Schizophrenic Sex: Power and Promise


Sex is everywhere we turn — openly, brazenly commodified: magazines, television, billboards . . . Self-consciously attempting to craft New Rules, and proudly post-modern, our public efforts at creating a 21st century, non-judgmental morality have become somewhat schizophrenic.

Do we need Viagra or are we plagued by Violence Against Women? Cosmopolitan sells magazines promising to dish on “Six sex slipups that keep you from reaching peak potential,” while college orientation focuses on Date Rape.

Same market space; same audience. Timeless tales; epic themes. Actually, is this century all that much different than the first one?

* * *

We watched HBO’s new series Rome on Sunday night and two scenes are etched on my memory.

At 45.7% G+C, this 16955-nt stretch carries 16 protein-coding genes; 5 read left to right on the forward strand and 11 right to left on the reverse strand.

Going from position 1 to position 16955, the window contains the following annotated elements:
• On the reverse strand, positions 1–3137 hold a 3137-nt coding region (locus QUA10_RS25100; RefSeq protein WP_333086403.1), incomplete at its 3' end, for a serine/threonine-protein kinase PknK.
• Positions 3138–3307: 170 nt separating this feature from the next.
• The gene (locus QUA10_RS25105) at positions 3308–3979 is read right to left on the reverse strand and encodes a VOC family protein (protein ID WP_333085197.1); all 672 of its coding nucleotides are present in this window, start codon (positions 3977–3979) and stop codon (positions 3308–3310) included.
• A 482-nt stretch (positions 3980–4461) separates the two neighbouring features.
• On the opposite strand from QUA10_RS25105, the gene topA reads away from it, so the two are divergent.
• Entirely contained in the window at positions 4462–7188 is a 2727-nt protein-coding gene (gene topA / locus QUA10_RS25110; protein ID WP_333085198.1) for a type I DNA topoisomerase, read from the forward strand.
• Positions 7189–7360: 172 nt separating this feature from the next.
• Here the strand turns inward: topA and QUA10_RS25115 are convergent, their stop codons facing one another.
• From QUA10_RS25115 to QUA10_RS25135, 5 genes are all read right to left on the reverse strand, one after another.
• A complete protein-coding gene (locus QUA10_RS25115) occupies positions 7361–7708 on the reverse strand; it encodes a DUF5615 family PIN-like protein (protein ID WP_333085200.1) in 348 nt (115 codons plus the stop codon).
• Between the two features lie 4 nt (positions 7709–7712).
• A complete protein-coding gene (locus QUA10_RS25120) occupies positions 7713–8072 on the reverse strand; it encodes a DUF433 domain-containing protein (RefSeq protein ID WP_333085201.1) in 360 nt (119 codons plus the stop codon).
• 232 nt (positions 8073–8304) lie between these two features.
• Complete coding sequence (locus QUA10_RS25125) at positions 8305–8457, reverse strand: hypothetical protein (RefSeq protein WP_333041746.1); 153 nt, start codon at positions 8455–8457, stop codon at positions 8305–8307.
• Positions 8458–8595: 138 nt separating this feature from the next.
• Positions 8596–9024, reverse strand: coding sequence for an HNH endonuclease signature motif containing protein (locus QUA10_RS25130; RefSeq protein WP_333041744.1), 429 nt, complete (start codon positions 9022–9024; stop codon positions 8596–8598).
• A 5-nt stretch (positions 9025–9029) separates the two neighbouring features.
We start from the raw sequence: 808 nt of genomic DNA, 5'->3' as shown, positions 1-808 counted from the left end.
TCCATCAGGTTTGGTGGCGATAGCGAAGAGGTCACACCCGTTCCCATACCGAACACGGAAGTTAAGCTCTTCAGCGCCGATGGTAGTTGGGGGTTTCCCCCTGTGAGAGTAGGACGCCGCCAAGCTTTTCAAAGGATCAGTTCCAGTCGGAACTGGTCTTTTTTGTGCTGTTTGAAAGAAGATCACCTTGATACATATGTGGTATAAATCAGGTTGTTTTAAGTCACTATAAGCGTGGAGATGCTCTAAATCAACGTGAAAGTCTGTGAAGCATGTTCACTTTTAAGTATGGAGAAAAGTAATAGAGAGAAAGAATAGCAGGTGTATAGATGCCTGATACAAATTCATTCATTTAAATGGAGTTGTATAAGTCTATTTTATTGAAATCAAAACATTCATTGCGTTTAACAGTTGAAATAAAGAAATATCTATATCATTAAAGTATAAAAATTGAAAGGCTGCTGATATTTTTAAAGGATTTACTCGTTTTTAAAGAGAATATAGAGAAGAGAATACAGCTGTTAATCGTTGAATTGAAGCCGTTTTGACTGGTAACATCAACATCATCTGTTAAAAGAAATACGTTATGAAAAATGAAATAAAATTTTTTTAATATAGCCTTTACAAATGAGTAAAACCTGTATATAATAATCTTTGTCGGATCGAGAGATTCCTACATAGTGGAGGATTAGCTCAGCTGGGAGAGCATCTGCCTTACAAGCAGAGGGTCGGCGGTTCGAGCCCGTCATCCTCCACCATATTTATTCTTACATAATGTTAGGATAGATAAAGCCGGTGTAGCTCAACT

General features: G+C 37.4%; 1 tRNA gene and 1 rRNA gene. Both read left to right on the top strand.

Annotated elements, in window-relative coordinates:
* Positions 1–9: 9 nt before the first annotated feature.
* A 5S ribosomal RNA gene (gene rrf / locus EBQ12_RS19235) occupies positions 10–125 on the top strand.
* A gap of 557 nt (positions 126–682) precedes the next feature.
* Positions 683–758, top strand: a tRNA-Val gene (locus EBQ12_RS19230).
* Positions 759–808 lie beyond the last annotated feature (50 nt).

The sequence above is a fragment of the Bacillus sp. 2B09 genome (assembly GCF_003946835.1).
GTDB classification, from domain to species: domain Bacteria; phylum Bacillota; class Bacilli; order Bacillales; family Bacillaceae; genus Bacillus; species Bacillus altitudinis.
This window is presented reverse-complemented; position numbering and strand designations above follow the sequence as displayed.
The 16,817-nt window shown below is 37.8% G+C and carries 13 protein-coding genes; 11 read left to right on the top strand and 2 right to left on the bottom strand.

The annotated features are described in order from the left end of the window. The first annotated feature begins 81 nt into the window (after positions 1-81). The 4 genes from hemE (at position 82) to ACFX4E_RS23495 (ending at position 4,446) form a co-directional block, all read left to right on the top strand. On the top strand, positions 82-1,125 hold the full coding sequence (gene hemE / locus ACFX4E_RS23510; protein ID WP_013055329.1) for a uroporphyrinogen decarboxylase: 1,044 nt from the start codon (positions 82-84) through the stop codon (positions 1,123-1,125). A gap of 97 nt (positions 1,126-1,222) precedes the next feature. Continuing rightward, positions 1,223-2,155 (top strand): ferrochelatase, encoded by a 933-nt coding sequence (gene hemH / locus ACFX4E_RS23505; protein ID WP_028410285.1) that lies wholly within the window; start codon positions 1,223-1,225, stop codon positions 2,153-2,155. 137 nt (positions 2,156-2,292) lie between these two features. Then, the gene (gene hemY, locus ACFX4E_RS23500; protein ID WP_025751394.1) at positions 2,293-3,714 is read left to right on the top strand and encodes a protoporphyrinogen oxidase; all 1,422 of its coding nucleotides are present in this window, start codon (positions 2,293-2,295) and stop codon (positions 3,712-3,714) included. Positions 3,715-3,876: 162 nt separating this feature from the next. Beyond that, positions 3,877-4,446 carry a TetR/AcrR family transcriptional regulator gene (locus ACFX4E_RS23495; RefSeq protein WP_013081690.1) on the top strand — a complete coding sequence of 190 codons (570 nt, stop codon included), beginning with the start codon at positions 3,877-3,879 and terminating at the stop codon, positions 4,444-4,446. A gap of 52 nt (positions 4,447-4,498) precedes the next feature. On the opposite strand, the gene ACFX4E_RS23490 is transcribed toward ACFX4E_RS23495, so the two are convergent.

Lucius and Titus

The first is a scene between two of Caeser’s soldiers, Centurion Lucius Vorenus and his subordinate, Legionnaire Titus Pullo. Preparing to sleep out on the cold ground one night, their conversation turns to women. Titus discovers that Lucius has not slept with a woman other than his wife during the seven years that they have been away from Rome, and mocks his virility. . .asking the Centurion why he doesn’t just take and “enjoy” the women of the regions they’ve conquered, like the other men.

Lucius responds: “When was the last time you had a woman who wasn’t crying?” And he turns his back on Titus.



The next scene centers on the political manipulations of Atia, Caeser’s niece. Caeser has given her the task of finding a wife for the widowed Pompey. Atia, seeing an opportunity for political gain, forces her daughter Octavia to divorce the husband she loves to marry Pompey.



Atia waits in a litter while Octavia embraces her husband and says goodbye. Clearly devastated, Octavia tears herself away and joins her mother.